Strike Eagle pilots destroy targets
by Capt. Don Kerr
379th Air Expeditionary Wing Public Affairs
03/05/03 - SOUTHWEST ASIA (AFPN) -- Capt. Jonathon Breingan, an F-15E Strike Eagle pilot with the 336th Expeditionary Fighter Squadron, is proud that his airframe relies on two people sitting in its seats.
"We take the enemy head-on," he said. "We go out and destroy targets. It's what we do best, and we're the best in the Air Force at doing it."
The two-person team, consisting of a front-seat pilot and back-seat weapon systems officer, work together to navigate past enemy radar, defeat threats to their aircraft, find and "paint" their target and then hurtle a 2,000-pound bomb to the heart of the enemy.
The Strike Eagle is not only unique in that it has two seats, it also has a dual-role mission (air-to-air and air-to-ground) capable of carrying a wide variety of weapons and an extra 10,000 gallons of fuel -- more than just about any other fighter. That means it can fight its way to a target over very long ranges, destroy enemy ground positions and then fight its way back home.
According to Breingan, a two-person crew is invaluable to survival in the air. Splitting up the visual horizon surrounding the canopy, the two can scan the skies for potential threats.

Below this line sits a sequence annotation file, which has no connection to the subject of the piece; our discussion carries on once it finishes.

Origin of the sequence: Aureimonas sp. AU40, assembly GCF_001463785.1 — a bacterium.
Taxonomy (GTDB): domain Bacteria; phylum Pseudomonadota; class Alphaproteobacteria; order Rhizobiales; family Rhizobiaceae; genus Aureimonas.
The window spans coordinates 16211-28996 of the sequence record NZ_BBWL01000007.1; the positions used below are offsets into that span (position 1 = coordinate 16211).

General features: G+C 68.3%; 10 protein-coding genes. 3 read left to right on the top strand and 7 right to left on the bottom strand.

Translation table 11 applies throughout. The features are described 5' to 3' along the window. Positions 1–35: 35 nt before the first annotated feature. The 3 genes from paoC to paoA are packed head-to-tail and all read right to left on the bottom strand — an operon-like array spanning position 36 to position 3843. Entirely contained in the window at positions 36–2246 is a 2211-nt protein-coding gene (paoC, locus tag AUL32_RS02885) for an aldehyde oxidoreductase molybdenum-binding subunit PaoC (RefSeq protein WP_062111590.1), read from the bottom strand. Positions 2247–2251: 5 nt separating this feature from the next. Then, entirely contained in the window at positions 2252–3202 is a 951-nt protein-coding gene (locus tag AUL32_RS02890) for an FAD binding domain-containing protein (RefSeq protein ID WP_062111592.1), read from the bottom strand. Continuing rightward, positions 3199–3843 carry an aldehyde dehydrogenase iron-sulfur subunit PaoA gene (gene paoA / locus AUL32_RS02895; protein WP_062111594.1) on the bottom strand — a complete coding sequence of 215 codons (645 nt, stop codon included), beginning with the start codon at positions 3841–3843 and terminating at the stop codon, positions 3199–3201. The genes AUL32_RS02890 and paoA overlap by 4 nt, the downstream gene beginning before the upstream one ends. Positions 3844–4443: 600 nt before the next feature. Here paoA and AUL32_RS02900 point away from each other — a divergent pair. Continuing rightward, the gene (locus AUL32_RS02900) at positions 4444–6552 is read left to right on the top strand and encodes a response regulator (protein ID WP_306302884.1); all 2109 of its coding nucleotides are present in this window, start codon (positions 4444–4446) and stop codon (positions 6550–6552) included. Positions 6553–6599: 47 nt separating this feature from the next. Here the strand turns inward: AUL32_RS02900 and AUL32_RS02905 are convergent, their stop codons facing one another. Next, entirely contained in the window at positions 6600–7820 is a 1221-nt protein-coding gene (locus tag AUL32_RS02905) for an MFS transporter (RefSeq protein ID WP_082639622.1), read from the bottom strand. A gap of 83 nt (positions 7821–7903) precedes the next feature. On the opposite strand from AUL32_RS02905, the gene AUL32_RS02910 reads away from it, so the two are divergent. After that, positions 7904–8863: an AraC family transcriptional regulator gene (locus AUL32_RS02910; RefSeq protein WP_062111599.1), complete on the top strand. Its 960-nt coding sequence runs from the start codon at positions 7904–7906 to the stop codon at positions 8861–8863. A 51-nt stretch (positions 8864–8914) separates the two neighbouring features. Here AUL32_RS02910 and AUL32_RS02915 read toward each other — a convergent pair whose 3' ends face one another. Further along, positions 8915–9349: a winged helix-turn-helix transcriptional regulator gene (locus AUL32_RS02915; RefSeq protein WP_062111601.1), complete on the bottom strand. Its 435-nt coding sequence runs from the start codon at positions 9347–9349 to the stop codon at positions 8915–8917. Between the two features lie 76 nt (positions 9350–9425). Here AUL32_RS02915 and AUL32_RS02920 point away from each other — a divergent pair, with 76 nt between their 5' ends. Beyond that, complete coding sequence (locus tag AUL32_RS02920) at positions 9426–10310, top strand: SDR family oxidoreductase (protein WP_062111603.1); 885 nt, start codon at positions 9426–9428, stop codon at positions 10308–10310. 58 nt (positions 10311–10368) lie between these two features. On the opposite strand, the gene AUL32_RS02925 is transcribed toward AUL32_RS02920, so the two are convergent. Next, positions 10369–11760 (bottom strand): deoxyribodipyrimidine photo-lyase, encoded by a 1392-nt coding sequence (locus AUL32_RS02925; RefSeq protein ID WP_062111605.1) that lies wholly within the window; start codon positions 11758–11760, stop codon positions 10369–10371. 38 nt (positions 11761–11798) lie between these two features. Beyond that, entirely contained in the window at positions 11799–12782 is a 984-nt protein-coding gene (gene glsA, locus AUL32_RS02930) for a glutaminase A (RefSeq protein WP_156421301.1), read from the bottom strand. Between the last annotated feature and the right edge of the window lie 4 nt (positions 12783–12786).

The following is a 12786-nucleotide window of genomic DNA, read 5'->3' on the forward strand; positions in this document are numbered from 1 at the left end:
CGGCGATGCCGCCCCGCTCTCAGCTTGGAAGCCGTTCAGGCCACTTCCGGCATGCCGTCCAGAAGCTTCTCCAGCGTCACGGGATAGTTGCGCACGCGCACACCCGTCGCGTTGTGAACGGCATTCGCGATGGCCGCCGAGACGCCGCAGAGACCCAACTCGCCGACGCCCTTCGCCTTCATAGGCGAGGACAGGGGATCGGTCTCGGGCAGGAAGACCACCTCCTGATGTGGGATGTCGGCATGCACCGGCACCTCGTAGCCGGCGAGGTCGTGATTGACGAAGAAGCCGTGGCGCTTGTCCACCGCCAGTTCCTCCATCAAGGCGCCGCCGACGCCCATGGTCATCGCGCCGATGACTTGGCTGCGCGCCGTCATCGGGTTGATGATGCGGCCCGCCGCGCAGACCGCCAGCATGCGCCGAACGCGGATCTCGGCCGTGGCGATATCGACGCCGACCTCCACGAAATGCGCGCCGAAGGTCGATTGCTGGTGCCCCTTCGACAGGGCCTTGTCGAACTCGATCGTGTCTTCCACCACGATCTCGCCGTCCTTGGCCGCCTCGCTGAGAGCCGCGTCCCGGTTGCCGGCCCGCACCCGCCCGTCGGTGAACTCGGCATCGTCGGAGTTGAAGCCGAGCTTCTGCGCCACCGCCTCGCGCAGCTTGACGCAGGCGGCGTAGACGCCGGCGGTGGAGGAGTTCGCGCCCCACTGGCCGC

"The sensors on the jet can always fail or maybe not pick up a threat before it's too late, but two sets of alert eyes will not," said Breingan.
"When we're entering a bombing run, it allows me to completely focus on getting the bomb where I want it to hit, while my pilot is looking for any external threats out there," said 1st Lt. Matt Hund, a 336th EFS weapon systems officer.
Although the Strike Eagle benefits from technology, it still relies heavily on the human element to put bombs on target.
"We (are) called on to do a job," said Hund. "Whatever that may be, we stand ready for anything. We prepare and study and then prepare some more, and when it's time to fly, you can bet we're ready."
For some, such as Breingan and Hund, mentally preparing for a combat mission in a fighter jet is a bit different than preparing for a football game. Whereas a quarterback might take the night before a big game to rehearse in his or her mind different plays, scenarios and escapes, a fighter pilot takes his or her entire professional life to rehearse for the "big game."
"You spend the last three or four or however many years of your life training to do what we're here for. And (during) every mission here, you're going through the exact same procedures you've always practiced, using the exact same steps and techniques, so that when you do fly a combat mission, it's just like being back home," said Breingan.
Confidence, teamwork and training make it easy to stay focused and prepare for the eventuality of combat.
"Some people wait their whole lives for this kind of opportunity," said Breingan. "We all know the training and skills we possess are the best in the world. It's nice when you finally get your chance to go out and do what you're trained to do."
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